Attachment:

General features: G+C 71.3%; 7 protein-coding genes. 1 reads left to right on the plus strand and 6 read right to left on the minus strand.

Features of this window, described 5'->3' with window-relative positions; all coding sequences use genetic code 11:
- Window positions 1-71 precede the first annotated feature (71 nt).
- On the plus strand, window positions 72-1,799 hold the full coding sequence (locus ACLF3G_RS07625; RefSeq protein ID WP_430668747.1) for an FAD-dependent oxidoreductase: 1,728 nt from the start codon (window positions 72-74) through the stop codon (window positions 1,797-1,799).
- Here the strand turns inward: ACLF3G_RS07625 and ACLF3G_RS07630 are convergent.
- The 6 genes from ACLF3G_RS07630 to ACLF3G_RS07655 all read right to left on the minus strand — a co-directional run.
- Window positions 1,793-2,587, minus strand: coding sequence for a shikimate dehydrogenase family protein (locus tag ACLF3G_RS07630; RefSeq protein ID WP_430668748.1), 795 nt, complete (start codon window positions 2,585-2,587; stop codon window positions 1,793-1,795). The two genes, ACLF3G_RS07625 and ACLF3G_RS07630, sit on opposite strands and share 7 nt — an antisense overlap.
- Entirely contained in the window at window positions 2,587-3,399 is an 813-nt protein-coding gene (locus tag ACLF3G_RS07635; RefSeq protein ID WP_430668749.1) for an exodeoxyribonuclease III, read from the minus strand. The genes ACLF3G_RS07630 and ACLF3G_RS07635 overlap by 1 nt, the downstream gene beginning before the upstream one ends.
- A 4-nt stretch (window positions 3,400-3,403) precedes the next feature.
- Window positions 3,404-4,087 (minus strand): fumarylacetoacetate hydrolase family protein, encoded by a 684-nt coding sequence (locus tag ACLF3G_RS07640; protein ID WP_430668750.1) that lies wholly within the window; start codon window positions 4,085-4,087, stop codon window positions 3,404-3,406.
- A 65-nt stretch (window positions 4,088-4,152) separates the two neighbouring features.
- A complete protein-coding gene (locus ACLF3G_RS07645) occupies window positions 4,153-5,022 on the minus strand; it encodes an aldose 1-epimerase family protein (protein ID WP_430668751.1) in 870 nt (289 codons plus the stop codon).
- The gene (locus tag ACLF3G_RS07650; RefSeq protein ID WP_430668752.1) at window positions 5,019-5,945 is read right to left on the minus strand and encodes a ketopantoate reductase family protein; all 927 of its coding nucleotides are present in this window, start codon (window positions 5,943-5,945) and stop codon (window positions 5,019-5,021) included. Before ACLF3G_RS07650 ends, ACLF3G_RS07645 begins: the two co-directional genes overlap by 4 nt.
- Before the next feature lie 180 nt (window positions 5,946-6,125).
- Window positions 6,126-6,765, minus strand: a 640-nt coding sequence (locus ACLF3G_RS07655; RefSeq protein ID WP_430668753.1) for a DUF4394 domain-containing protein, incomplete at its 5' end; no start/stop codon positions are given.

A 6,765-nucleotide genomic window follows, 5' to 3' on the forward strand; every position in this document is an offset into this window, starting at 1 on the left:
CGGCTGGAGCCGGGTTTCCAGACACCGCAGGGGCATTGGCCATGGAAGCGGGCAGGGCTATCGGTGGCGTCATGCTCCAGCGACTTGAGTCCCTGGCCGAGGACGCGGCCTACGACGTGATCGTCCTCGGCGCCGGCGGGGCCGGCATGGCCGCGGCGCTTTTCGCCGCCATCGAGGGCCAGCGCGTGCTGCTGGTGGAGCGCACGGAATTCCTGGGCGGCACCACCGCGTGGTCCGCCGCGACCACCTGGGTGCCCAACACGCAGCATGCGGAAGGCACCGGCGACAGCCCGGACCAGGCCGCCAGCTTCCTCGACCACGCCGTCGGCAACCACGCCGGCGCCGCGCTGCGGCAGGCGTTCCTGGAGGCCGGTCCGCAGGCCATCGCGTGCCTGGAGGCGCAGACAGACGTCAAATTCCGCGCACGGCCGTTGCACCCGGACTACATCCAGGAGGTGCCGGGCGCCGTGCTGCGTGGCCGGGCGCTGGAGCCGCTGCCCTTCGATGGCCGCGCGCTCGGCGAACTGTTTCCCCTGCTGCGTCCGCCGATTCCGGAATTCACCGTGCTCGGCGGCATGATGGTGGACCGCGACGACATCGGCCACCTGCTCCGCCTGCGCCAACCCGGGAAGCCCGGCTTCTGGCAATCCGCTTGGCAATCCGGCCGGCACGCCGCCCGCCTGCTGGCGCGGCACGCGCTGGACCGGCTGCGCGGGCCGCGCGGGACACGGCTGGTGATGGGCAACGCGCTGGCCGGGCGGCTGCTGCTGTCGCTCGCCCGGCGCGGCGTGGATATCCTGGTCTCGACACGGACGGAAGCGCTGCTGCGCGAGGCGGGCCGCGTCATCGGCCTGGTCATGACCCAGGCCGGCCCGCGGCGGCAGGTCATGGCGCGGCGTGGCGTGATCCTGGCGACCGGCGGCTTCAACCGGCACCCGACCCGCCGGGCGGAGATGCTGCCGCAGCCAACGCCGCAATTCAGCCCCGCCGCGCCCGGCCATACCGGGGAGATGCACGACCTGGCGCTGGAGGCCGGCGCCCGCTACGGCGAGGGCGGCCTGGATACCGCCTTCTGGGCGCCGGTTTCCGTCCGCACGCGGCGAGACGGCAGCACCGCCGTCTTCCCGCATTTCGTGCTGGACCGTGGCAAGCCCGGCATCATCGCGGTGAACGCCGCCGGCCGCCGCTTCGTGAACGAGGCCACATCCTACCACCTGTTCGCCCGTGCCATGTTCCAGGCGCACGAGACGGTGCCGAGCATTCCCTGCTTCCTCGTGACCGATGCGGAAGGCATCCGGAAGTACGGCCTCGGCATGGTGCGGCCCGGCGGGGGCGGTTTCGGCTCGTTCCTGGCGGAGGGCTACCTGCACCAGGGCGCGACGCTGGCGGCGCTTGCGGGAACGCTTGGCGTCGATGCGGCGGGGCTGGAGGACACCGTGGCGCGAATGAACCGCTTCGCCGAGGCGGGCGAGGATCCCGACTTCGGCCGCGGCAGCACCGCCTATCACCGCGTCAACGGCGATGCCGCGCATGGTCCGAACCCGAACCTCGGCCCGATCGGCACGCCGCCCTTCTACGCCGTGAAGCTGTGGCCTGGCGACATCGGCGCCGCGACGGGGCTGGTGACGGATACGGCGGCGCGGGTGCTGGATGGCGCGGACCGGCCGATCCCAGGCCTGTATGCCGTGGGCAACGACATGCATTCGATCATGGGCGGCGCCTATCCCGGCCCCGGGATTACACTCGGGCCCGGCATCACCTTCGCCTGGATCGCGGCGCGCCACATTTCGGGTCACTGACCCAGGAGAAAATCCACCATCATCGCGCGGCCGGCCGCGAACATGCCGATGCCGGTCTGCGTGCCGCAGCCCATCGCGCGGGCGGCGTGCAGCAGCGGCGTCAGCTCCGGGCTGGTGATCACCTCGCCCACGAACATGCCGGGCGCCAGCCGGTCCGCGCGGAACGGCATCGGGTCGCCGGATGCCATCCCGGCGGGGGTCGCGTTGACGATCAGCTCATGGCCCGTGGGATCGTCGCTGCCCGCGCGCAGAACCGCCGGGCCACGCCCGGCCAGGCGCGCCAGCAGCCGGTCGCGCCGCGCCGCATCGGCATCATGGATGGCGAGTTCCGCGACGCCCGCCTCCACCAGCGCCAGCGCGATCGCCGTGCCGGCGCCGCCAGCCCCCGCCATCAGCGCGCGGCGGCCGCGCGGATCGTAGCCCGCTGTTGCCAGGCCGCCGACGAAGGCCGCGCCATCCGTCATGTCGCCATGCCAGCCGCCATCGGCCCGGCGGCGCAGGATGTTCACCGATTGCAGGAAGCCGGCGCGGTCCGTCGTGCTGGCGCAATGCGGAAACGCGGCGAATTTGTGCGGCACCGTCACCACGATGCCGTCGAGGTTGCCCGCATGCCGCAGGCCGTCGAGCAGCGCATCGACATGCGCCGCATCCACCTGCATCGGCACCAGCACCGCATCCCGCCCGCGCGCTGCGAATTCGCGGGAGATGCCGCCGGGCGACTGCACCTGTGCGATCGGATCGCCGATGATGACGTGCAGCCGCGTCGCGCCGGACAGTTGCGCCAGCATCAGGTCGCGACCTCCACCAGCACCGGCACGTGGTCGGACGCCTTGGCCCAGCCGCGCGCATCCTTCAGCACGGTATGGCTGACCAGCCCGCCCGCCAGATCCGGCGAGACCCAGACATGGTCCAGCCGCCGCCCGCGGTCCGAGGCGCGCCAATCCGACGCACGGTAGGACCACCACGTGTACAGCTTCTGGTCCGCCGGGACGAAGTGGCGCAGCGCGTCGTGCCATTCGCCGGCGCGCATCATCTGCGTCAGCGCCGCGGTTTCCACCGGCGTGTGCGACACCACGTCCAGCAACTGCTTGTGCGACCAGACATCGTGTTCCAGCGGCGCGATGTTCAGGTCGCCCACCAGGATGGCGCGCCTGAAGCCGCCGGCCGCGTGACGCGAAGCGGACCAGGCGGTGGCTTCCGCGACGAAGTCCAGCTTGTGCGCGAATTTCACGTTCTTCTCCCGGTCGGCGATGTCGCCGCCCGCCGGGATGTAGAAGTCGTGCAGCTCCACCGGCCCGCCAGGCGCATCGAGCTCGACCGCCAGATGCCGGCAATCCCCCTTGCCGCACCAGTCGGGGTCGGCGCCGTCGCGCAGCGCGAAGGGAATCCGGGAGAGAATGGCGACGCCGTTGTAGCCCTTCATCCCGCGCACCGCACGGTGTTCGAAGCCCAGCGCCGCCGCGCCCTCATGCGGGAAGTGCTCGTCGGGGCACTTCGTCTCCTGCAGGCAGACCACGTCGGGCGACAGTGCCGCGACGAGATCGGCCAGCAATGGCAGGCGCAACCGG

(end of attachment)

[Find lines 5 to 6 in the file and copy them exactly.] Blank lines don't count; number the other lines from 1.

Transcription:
- Here the strand turns inward: ACLF3G_RS07625 and ACLF3G_RS07630 are convergent.
- The 6 genes from ACLF3G_RS07630 to ACLF3G_RS07655 all read right to left on the minus strand — a co-directional run.